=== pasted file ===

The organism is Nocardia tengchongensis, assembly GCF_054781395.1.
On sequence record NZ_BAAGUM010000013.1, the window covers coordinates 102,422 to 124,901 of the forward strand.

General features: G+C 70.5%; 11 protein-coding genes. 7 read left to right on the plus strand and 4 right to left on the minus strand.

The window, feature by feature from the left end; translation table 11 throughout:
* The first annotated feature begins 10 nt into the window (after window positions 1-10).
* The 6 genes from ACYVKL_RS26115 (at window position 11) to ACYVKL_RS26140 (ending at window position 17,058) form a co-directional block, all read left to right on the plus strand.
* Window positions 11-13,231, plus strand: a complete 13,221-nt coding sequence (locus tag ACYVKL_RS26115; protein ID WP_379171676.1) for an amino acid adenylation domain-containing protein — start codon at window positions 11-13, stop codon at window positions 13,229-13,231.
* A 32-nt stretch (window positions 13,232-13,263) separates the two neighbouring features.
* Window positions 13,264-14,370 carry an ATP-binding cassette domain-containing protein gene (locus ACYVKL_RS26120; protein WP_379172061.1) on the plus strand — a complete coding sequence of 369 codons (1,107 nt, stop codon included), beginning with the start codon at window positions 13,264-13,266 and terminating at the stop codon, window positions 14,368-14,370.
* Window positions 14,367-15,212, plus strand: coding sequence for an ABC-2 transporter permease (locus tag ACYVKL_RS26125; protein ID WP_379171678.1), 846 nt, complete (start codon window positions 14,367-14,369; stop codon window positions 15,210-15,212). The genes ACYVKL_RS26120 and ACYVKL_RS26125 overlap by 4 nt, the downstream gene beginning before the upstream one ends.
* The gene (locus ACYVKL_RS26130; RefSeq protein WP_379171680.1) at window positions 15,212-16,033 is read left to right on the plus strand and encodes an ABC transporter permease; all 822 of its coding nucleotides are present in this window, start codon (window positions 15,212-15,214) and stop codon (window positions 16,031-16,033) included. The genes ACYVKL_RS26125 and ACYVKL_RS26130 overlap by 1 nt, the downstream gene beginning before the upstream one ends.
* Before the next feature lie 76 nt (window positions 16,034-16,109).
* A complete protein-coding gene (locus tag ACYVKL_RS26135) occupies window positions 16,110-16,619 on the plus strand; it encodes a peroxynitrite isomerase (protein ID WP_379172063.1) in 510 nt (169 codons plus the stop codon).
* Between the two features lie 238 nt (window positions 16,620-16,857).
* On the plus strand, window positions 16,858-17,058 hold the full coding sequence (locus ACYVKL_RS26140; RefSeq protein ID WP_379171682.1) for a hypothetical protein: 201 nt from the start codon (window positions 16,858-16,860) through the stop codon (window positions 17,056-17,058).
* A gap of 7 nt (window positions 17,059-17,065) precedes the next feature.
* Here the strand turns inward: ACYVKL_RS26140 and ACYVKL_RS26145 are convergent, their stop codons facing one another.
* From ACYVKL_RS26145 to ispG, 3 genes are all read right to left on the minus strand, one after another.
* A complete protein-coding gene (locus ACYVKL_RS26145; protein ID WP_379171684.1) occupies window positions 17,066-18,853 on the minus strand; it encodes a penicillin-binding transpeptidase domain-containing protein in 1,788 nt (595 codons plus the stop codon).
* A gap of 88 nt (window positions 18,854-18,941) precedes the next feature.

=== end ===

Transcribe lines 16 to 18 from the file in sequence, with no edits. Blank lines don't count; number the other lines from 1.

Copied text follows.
* A gap of 7 nt (window positions 17,059-17,065) precedes the next feature.
* Here the strand turns inward: ACYVKL_RS26140 and ACYVKL_RS26145 are convergent, their stop codons facing one another.
* From ACYVKL_RS26145 to ispG, 3 genes are all read right to left on the minus strand, one after another.